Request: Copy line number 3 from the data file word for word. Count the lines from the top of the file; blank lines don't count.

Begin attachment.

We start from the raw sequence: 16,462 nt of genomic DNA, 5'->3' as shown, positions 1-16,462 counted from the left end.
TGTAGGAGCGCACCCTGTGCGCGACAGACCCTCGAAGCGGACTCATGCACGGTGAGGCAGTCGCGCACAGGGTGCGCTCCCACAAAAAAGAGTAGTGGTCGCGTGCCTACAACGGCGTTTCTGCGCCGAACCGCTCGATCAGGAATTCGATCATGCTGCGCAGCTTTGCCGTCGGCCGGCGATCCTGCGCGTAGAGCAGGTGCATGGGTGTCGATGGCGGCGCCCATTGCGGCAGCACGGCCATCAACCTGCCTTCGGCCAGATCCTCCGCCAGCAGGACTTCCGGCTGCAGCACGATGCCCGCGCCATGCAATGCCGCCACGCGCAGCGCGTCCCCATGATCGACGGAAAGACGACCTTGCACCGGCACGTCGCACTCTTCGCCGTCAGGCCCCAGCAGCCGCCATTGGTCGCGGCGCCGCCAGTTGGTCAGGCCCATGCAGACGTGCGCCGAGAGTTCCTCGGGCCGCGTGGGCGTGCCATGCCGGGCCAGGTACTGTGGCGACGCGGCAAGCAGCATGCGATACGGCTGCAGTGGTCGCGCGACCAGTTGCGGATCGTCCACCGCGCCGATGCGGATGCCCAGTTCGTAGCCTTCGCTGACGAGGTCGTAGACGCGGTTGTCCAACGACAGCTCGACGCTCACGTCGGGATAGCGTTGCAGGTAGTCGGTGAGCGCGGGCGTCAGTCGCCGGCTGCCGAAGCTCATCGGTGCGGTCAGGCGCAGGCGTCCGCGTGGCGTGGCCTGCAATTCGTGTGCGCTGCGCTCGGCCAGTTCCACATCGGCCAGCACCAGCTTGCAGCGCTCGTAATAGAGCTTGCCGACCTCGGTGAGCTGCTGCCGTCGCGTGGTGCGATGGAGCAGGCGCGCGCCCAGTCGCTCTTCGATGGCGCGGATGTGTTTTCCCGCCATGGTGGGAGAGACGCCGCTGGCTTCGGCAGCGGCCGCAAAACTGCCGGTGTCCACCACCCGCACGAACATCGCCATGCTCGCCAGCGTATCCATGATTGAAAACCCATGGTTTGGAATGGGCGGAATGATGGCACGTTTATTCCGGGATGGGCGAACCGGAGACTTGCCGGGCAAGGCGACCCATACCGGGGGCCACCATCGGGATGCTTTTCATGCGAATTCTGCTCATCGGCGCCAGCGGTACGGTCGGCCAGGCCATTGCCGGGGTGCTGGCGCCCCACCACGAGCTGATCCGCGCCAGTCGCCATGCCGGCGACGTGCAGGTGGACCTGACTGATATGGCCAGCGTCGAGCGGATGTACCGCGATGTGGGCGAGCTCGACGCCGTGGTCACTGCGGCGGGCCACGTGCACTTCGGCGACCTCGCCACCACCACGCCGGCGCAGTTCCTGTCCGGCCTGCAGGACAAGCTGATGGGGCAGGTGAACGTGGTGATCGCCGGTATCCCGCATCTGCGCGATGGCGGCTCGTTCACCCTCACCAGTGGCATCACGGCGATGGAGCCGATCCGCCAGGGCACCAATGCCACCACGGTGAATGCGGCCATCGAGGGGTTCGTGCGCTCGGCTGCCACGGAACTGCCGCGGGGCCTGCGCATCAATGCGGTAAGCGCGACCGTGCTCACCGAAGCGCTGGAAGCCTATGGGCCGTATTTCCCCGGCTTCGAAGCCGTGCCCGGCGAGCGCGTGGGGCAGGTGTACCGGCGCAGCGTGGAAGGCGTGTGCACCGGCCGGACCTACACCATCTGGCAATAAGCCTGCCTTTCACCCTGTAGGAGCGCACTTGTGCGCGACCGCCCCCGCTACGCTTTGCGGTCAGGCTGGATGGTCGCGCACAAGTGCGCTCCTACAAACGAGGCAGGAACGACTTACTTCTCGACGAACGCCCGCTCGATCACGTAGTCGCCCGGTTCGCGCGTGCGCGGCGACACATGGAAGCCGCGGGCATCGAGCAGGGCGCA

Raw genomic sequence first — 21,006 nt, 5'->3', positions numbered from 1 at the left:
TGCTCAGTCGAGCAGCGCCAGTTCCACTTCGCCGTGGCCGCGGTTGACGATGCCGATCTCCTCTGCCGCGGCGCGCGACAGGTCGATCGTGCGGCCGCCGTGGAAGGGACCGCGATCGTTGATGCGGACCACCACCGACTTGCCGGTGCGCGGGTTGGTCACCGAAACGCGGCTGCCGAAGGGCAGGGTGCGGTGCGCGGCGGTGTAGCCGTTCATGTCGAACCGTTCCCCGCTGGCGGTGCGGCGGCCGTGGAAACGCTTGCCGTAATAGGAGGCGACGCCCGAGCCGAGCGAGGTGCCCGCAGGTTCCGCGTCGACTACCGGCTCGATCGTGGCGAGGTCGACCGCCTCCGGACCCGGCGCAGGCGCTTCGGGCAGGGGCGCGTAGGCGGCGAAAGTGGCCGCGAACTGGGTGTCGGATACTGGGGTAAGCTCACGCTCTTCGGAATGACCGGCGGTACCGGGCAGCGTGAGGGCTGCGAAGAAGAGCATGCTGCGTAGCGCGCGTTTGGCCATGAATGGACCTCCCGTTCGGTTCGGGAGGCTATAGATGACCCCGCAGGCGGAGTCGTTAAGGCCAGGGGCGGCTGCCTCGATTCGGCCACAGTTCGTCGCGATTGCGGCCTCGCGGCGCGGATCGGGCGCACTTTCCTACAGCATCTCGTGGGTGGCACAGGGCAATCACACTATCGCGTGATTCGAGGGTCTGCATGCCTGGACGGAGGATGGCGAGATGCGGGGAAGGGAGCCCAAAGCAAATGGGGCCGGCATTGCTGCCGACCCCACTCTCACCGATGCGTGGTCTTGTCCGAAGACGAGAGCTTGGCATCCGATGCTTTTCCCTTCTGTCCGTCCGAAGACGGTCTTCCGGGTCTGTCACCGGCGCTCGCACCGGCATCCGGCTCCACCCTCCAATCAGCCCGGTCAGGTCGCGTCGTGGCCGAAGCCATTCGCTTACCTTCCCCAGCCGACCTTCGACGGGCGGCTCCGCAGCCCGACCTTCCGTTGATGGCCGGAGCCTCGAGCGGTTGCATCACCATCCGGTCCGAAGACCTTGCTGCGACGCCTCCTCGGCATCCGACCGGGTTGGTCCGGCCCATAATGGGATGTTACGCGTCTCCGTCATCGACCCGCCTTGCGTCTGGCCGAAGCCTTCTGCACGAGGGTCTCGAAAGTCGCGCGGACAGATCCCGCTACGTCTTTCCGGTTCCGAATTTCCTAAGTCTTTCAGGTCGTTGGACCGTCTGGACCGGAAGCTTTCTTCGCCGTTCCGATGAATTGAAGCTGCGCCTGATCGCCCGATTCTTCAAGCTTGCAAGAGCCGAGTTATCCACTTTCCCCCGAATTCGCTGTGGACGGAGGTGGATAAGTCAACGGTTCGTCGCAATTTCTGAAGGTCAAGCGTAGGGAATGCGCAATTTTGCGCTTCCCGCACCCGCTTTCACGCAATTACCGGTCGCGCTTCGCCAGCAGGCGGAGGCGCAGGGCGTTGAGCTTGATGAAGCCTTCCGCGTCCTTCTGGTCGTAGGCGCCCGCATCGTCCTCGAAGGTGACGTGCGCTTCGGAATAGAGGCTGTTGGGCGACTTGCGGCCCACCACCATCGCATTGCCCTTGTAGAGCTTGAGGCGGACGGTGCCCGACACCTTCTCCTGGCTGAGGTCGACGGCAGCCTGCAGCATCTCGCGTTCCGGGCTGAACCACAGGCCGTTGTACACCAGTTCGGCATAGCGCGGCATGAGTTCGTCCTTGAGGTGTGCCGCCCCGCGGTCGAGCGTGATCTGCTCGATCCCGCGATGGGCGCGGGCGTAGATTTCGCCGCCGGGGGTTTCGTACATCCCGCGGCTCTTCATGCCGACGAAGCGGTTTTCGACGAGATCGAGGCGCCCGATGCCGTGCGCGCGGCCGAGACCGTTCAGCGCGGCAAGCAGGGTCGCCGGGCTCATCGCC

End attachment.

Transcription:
Raw genomic sequence first — 21,006 nt, 5'->3', positions numbered from 1 at the left: